India’s Citizenship Amendment Act gives rise to protests
February 6, 2020
On Dec. 11, India’s parliament passed the Citizenship Amendment Act, a piece of legislation that fast-tracks Indian citizenship to immigrants from Afghanistan, Bangladesh and Pakistan. However, it is a faith-based amendment, and since it has been passed, a state of controversy and protest has spread internationally.
The CAA takes Hindus, Sikhs, Buddhists, Jains, Parsis and Christians under its wing but excludes Muslims. This exclusion has caused great and sometimes violent protests to take place not only in India, but also in the United States. Opposition to the amendment is led by a strong disappointment in the discrimination against Muslims; some also fear for an influx of settlers in India.
Additionally, the National Register of Citizens, an official record of those who are legal Indian citizens, causes fear that it will be implemented as a nationwide legislation. The NRC paired with the CAA sit as the cause of the international protests. This duo could potentially allow India’s government to qualify minorities as illegal immigrants. Neha Arun, freshman in LAS, sees a contrast between India’s democracy and CAA.
“As a country that publicized itself as the world’s largest democracy, it’s kind of hypocritical of them to pass this amendment that is pretty discriminatory,” Arun said.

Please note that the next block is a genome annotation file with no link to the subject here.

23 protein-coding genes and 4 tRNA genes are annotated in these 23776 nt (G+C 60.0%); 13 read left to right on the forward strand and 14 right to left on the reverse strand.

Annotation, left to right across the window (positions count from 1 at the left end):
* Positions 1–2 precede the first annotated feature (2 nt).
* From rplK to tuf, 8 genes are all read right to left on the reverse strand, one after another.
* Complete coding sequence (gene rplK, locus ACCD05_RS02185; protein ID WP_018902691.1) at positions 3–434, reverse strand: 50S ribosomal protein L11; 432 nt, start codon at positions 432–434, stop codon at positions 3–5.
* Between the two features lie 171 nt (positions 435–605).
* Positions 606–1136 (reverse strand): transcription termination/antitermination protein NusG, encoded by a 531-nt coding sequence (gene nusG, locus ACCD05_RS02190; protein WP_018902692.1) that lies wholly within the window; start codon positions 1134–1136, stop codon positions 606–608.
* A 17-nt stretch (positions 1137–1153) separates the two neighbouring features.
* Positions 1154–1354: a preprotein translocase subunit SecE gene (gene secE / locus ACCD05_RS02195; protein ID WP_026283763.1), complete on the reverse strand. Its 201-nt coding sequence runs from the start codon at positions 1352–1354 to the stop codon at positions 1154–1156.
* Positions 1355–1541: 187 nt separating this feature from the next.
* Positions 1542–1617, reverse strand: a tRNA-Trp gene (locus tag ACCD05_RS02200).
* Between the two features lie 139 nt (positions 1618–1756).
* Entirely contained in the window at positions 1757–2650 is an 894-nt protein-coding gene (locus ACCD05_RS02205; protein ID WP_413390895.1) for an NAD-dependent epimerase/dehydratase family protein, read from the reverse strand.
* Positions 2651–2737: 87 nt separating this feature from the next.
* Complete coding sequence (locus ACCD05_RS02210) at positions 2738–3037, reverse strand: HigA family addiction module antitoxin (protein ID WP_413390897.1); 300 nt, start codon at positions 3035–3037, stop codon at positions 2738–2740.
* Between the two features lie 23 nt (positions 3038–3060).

India’s government, led by a Hindu Nationalist party under the Bharatiya Janata Party, argues that the CAA will uphold India’s deep-ingrained culture. Prime Minister Narendra Modi tweeted that this act “illustrates India’s centuries old culture of acceptance, harmony, compassion and brotherhood.”
Devansh Sethia, freshman in Engineering, believes this tweet is meant to just assure people.
“You would expect him to write that,” Sethia said. “It’s nothing special.”
The BJP, previously led by Amit Shah, is known to have a Hindu agenda and a vision of India as a homeland for Hindus. Last year, Shah referred to illegal immigrants as “termites,” something the U.S. noted to point out in its annual human rights report, according to an article by Reuters.
“The party emphasizes that they will convert India to a more Hindu country,” Arun said.
After the passing of the amendment, protests broke out in India, resulting in police combating uprisings with violence. At least 27 people have been killed and about a thousand arrested, according to a news report by Aljazeera.
“The police are connected to the government, so for people to see how the police are reacting to the situation is an extension of the government’s attitude towards how much they care about these students,” Arun said.
Even during India’s Republic Day, which is on Jan. 26, thousands of protesters filled cities in India, creating human chains and trying to fight against the CAA and NRC. Sethia, who is originally from New Delhi, where the annual Republic Day parade takes place, said the protests are in contrast with how celebratory Republic Day usually is. However, he gave a potential reason as to why protesters decided to organize uprisings on this day:
“Prime ministers from other countries visit the parade,” Sethia said. “A lot of countries look at India on that day.”
As protesters hope for their voices to be heard by the parliament, Modi’s Hindu nationalist party continues to stand for the CAA, and claim that it furthers India’s values.
“They keep debating on the news as a distraction, but they won’t go back on what they’ve done,” Sethia said. “Never.”